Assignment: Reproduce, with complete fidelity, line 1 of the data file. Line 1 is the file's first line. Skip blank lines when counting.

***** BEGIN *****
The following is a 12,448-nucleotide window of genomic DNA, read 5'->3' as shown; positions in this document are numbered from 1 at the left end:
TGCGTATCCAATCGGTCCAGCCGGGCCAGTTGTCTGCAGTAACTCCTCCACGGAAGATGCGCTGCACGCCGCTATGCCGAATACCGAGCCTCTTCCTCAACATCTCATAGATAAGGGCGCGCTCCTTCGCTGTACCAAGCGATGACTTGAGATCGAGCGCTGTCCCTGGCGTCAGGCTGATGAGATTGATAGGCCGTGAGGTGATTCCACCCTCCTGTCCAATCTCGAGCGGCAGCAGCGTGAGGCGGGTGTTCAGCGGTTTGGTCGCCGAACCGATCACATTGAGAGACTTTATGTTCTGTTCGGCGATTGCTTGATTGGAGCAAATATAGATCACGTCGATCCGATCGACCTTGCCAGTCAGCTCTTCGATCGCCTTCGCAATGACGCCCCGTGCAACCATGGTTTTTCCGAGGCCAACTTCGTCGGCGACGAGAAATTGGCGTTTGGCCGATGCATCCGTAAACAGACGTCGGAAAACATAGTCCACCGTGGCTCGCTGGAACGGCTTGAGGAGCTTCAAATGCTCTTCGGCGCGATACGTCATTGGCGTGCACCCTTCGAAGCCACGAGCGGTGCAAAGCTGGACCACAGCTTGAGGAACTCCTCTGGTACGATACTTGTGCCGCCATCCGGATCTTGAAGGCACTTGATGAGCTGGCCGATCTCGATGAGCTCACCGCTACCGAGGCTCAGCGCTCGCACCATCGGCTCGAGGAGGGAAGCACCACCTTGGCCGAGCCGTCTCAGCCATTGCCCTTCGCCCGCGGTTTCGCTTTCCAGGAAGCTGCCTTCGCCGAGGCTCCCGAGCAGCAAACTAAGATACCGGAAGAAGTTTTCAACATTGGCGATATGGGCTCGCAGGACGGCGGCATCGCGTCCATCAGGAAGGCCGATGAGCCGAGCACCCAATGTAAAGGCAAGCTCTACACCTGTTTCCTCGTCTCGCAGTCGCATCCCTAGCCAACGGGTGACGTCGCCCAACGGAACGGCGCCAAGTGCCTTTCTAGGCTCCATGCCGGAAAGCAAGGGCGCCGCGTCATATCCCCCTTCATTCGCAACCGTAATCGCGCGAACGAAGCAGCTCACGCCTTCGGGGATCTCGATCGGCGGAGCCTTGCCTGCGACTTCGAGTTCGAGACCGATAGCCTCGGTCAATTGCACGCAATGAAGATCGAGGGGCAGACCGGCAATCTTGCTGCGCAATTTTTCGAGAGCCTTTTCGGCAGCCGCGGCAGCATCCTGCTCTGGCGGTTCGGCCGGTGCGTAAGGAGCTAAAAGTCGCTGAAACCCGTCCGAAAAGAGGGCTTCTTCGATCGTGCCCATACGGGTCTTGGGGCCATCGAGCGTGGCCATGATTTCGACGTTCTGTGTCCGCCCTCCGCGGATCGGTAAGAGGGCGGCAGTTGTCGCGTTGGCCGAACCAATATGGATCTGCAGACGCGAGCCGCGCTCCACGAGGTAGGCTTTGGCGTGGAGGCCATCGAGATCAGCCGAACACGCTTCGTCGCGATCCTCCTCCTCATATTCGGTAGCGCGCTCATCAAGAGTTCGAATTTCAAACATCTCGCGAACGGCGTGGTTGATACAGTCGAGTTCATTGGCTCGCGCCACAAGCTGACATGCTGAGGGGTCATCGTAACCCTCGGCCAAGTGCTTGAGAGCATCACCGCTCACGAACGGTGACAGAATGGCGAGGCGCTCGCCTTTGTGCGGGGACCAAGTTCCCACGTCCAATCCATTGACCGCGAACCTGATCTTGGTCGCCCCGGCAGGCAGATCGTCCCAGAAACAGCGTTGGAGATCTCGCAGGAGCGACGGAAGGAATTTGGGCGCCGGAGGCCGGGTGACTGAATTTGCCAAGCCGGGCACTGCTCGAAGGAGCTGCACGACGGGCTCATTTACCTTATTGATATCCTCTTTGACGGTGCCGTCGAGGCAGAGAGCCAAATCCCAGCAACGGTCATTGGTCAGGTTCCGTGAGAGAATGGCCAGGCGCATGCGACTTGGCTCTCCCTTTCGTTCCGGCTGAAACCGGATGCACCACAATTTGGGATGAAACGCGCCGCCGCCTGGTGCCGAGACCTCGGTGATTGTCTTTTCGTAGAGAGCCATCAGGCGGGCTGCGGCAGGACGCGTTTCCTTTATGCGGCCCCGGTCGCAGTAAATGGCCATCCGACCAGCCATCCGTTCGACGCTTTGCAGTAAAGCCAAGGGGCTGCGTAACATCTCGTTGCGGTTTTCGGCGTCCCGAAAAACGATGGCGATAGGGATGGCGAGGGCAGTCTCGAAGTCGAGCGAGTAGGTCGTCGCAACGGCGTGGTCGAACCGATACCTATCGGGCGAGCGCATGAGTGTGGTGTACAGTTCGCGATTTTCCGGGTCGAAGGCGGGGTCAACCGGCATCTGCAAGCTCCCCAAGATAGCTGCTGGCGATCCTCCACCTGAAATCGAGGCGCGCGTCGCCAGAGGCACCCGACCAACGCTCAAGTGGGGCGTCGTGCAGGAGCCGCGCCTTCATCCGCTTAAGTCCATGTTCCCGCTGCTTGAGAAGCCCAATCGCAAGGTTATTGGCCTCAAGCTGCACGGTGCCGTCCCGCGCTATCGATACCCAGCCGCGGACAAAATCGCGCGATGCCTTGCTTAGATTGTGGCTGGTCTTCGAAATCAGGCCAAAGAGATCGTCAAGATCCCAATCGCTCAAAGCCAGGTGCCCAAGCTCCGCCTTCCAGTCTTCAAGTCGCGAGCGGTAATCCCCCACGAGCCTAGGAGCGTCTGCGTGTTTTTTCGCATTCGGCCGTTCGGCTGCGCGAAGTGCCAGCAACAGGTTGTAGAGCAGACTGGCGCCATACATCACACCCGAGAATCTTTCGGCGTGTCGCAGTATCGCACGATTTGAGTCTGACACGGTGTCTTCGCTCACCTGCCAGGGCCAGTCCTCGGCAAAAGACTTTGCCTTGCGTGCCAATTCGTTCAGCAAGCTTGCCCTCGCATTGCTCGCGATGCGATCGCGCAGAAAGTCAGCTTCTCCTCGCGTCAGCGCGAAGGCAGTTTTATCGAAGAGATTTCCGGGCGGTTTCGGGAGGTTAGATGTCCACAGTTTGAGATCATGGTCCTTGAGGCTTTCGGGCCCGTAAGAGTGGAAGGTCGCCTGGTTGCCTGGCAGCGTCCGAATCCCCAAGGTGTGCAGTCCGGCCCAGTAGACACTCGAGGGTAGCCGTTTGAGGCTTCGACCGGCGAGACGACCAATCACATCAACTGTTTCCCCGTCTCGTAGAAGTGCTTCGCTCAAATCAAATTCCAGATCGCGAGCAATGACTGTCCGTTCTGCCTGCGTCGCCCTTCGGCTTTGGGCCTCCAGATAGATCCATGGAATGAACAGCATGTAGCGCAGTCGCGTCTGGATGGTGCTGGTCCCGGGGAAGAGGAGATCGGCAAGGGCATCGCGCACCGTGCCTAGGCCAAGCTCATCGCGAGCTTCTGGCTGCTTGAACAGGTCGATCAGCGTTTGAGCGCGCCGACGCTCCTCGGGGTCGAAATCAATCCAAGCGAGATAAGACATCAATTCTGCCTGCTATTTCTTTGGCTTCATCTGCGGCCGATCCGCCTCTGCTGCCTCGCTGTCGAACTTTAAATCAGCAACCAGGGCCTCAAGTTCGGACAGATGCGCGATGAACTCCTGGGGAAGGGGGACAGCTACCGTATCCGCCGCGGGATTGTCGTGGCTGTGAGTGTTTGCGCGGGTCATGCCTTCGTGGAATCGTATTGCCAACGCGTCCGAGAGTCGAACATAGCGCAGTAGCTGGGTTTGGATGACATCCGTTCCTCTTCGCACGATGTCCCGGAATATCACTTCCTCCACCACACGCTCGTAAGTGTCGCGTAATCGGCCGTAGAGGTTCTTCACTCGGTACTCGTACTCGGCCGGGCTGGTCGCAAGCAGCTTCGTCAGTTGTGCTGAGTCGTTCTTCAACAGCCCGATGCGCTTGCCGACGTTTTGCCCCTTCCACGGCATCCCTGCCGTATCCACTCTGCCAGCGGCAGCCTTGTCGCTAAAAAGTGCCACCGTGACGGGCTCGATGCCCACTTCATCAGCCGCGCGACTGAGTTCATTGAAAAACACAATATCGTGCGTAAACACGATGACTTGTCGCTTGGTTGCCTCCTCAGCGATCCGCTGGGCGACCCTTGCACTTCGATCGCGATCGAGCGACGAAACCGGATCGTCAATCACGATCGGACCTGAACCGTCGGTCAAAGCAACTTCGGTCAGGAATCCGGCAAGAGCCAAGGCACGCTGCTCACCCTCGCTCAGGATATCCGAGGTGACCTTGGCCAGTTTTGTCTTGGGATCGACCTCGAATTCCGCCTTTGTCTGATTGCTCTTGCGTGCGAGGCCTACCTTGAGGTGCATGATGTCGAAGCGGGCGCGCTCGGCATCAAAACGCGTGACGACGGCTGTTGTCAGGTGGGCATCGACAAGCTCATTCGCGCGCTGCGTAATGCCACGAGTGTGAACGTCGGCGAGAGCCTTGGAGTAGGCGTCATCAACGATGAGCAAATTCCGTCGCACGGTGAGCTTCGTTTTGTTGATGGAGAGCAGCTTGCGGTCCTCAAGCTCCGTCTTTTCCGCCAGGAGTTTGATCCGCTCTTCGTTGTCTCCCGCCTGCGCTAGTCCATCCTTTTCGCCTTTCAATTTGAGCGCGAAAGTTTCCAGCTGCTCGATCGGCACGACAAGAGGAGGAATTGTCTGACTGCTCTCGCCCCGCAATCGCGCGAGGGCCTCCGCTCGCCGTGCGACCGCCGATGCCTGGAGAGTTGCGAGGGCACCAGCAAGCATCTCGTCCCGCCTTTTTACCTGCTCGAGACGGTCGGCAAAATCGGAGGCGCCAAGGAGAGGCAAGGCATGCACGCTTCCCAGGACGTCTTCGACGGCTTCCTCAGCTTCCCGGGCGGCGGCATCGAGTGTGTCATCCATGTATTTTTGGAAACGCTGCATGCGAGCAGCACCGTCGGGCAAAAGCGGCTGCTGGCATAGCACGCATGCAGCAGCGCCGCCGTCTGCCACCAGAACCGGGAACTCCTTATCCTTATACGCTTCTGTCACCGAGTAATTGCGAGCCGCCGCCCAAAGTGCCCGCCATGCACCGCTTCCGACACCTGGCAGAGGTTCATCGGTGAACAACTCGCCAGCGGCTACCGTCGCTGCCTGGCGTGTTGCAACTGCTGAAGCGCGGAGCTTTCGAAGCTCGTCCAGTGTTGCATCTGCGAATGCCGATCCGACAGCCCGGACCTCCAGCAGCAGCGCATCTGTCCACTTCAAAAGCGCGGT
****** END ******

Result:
The following is a 12,448-nucleotide window of genomic DNA, read 5'->3' as shown; positions in this document are numbered from 1 at the left end: